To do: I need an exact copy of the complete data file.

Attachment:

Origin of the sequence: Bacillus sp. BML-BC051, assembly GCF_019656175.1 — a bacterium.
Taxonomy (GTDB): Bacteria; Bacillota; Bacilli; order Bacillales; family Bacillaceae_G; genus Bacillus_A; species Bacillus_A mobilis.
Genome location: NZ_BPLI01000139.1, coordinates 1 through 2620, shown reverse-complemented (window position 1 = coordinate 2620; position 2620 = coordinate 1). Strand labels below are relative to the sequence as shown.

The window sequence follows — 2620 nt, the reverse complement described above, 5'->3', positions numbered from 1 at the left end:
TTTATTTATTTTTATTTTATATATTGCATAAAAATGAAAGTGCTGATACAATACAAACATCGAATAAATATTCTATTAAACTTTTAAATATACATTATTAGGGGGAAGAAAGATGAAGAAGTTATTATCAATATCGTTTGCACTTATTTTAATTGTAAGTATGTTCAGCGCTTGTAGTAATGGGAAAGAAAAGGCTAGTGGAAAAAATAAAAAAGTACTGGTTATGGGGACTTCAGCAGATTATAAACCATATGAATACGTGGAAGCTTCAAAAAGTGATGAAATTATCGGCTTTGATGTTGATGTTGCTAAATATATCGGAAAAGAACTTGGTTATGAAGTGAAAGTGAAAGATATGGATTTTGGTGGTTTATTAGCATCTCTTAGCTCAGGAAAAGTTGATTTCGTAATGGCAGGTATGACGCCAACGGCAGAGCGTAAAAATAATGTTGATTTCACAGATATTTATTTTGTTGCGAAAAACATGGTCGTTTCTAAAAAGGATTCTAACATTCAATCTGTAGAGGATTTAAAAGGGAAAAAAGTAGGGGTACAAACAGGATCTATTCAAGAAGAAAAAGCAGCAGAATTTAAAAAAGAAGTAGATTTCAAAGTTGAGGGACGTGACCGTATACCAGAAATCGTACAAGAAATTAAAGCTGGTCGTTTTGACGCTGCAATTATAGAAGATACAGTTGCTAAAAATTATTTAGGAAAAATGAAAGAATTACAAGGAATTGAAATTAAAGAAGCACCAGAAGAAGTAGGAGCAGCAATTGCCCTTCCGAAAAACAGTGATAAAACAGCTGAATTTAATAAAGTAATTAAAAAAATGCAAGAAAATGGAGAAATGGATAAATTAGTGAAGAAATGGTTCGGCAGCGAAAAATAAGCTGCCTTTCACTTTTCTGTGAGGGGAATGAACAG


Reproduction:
Origin of the sequence: Bacillus sp. BML-BC051, assembly GCF_019656175.1 — a bacterium.
Taxonomy (GTDB): Bacteria; Bacillota; Bacilli; order Bacillales; family Bacillaceae_G; genus Bacillus_A; species Bacillus_A mobilis.
Genome location: NZ_BPLI01000139.1, coordinates 1 through 2620, shown reverse-complemented (window position 1 = coordinate 2620; position 2620 = coordinate 1). Strand labels below are relative to the sequence as shown.

The window sequence follows — 2620 nt, the reverse complement described above, 5'->3', positions numbered from 1 at the left end:
TTTATTTATTTTTATTTTATATATTGCATAAAAATGAAAGTGCTGATACAATACAAACATCGAATAAATATTCTATTAAACTTTTAAATATACATTATTAGGGGGAAGAAAGATGAAGAAGTTATTATCAATATCGTTTGCACTTATTTTAATTGTAAGTATGTTCAGCGCTTGTAGTAATGGGAAAGAAAAGGCTAGTGGAAAAAATAAAAAAGTACTGGTTATGGGGACTTCAGCAGATTATAAACCATATGAATACGTGGAAGCTTCAAAAAGTGATGAAATTATCGGCTTTGATGTTGATGTTGCTAAATATATCGGAAAAGAACTTGGTTATGAAGTGAAAGTGAAAGATATGGATTTTGGTGGTTTATTAGCATCTCTTAGCTCAGGAAAAGTTGATTTCGTAATGGCAGGTATGACGCCAACGGCAGAGCGTAAAAATAATGTTGATTTCACAGATATTTATTTTGTTGCGAAAAACATGGTCGTTTCTAAAAAGGATTCTAACATTCAATCTGTAGAGGATTTAAAAGGGAAAAAAGTAGGGGTACAAACAGGATCTATTCAAGAAGAAAAAGCAGCAGAATTTAAAAAAGAAGTAGATTTCAAAGTTGAGGGACGTGACCGTATACCAGAAATCGTACAAGAAATTAAAGCTGGTCGTTTTGACGCTGCAATTATAGAAGATACAGTTGCTAAAAATTATTTAGGAAAAATGAAAGAATTACAAGGAATTGAAATTAAAGAAGCACCAGAAGAAGTAGGAGCAGCAATTGCCCTTCCGAAAAACAGTGATAAAACAGCTGAATTTAATAAAGTAATTAAAAAAATGCAAGAAAATGGAGAAATGGATAAATTAGTGAAGAAATGGTTCGGCAGCGAAAAATAAGCTGCCTTTCACTTTTCTGTGAGGGGAATGAACAG